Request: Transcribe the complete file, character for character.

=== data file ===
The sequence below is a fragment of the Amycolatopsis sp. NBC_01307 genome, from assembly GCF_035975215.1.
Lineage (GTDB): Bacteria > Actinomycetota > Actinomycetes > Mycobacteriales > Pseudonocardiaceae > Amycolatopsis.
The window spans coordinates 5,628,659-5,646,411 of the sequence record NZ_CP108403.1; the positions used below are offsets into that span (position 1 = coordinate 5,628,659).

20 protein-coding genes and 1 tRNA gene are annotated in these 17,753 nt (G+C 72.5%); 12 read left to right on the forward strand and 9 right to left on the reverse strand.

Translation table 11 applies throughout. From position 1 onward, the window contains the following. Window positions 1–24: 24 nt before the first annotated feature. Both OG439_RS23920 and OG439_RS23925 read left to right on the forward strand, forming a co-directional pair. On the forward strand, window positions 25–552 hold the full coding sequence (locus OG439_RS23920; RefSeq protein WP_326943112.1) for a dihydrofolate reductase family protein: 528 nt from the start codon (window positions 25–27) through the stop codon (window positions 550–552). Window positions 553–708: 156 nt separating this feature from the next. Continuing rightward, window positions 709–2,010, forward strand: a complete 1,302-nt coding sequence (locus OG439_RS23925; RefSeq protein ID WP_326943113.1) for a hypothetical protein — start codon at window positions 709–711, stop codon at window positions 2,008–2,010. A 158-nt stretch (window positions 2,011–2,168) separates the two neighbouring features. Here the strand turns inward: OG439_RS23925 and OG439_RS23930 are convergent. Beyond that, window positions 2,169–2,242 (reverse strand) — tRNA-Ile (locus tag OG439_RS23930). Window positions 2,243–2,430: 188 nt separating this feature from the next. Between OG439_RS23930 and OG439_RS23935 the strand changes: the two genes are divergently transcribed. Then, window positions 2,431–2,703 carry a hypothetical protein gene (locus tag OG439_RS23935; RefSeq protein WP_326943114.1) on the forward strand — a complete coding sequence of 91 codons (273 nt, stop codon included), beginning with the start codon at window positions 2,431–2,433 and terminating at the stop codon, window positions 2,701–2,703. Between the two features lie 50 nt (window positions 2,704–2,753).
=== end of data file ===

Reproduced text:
The sequence below is a fragment of the Amycolatopsis sp. NBC_01307 genome, from assembly GCF_035975215.1.
Lineage (GTDB): Bacteria > Actinomycetota > Actinomycetes > Mycobacteriales > Pseudonocardiaceae > Amycolatopsis.
The window spans coordinates 5,628,659-5,646,411 of the sequence record NZ_CP108403.1; the positions used below are offsets into that span (position 1 = coordinate 5,628,659).

20 protein-coding genes and 1 tRNA gene are annotated in these 17,753 nt (G+C 72.5%); 12 read left to right on the forward strand and 9 right to left on the reverse strand.

Translation table 11 applies throughout. From position 1 onward, the window contains the following. Window positions 1–24: 24 nt before the first annotated feature. Both OG439_RS23920 and OG439_RS23925 read left to right on the forward strand, forming a co-directional pair. On the forward strand, window positions 25–552 hold the full coding sequence (locus OG439_RS23920; RefSeq protein WP_326943112.1) for a dihydrofolate reductase family protein: 528 nt from the start codon (window positions 25–27) through the stop codon (window positions 550–552). Window positions 553–708: 156 nt separating this feature from the next. Continuing rightward, window positions 709–2,010, forward strand: a complete 1,302-nt coding sequence (locus OG439_RS23925; RefSeq protein ID WP_326943113.1) for a hypothetical protein — start codon at window positions 709–711, stop codon at window positions 2,008–2,010. A 158-nt stretch (window positions 2,011–2,168) separates the two neighbouring features. Here the strand turns inward: OG439_RS23925 and OG439_RS23930 are convergent. Beyond that, window positions 2,169–2,242 (reverse strand) — tRNA-Ile (locus tag OG439_RS23930). Window positions 2,243–2,430: 188 nt separating this feature from the next. Between OG439_RS23930 and OG439_RS23935 the strand changes: the two genes are divergently transcribed. Then, window positions 2,431–2,703 carry a hypothetical protein gene (locus tag OG439_RS23935; RefSeq protein WP_326943114.1) on the forward strand — a complete coding sequence of 91 codons (273 nt, stop codon included), beginning with the start codon at window positions 2,431–2,433 and terminating at the stop codon, window positions 2,701–2,703. Between the two features lie 50 nt (window positions 2,704–2,753).